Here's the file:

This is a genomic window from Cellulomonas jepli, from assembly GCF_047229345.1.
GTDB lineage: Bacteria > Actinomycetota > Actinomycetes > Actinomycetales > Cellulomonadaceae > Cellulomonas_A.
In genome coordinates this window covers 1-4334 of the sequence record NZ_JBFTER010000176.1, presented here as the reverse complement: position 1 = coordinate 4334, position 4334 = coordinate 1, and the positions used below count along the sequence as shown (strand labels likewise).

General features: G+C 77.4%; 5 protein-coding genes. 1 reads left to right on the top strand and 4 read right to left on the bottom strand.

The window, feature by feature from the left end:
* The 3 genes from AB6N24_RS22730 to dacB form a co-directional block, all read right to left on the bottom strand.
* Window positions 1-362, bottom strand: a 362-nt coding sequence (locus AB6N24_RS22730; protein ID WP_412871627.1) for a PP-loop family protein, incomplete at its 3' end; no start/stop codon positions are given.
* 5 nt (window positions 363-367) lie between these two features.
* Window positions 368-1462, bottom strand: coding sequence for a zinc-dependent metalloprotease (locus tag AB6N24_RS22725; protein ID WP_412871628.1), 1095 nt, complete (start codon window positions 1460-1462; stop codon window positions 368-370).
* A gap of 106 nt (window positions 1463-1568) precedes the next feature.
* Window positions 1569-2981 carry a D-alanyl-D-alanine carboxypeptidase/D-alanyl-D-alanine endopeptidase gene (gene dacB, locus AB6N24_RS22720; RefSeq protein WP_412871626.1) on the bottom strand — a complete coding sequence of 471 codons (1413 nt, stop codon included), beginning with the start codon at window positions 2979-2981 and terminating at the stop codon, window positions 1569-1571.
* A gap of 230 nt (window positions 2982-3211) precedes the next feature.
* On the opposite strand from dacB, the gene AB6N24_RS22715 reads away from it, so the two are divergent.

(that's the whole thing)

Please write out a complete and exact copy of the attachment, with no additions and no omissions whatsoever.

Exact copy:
This is a genomic window from Cellulomonas jepli, from assembly GCF_047229345.1.
GTDB lineage: Bacteria > Actinomycetota > Actinomycetes > Actinomycetales > Cellulomonadaceae > Cellulomonas_A.
In genome coordinates this window covers 1-4334 of the sequence record NZ_JBFTER010000176.1, presented here as the reverse complement: position 1 = coordinate 4334, position 4334 = coordinate 1, and the positions used below count along the sequence as shown (strand labels likewise).

General features: G+C 77.4%; 5 protein-coding genes. 1 reads left to right on the top strand and 4 read right to left on the bottom strand.

The window, feature by feature from the left end:
* The 3 genes from AB6N24_RS22730 to dacB form a co-directional block, all read right to left on the bottom strand.
* Window positions 1-362, bottom strand: a 362-nt coding sequence (locus AB6N24_RS22730; protein ID WP_412871627.1) for a PP-loop family protein, incomplete at its 3' end; no start/stop codon positions are given.
* 5 nt (window positions 363-367) lie between these two features.
* Window positions 368-1462, bottom strand: coding sequence for a zinc-dependent metalloprotease (locus tag AB6N24_RS22725; protein ID WP_412871628.1), 1095 nt, complete (start codon window positions 1460-1462; stop codon window positions 368-370).
* A gap of 106 nt (window positions 1463-1568) precedes the next feature.
* Window positions 1569-2981 carry a D-alanyl-D-alanine carboxypeptidase/D-alanyl-D-alanine endopeptidase gene (gene dacB, locus AB6N24_RS22720; RefSeq protein WP_412871626.1) on the bottom strand — a complete coding sequence of 471 codons (1413 nt, stop codon included), beginning with the start codon at window positions 2979-2981 and terminating at the stop codon, window positions 1569-1571.
* A gap of 230 nt (window positions 2982-3211) precedes the next feature.
* On the opposite strand from dacB, the gene AB6N24_RS22715 reads away from it, so the two are divergent.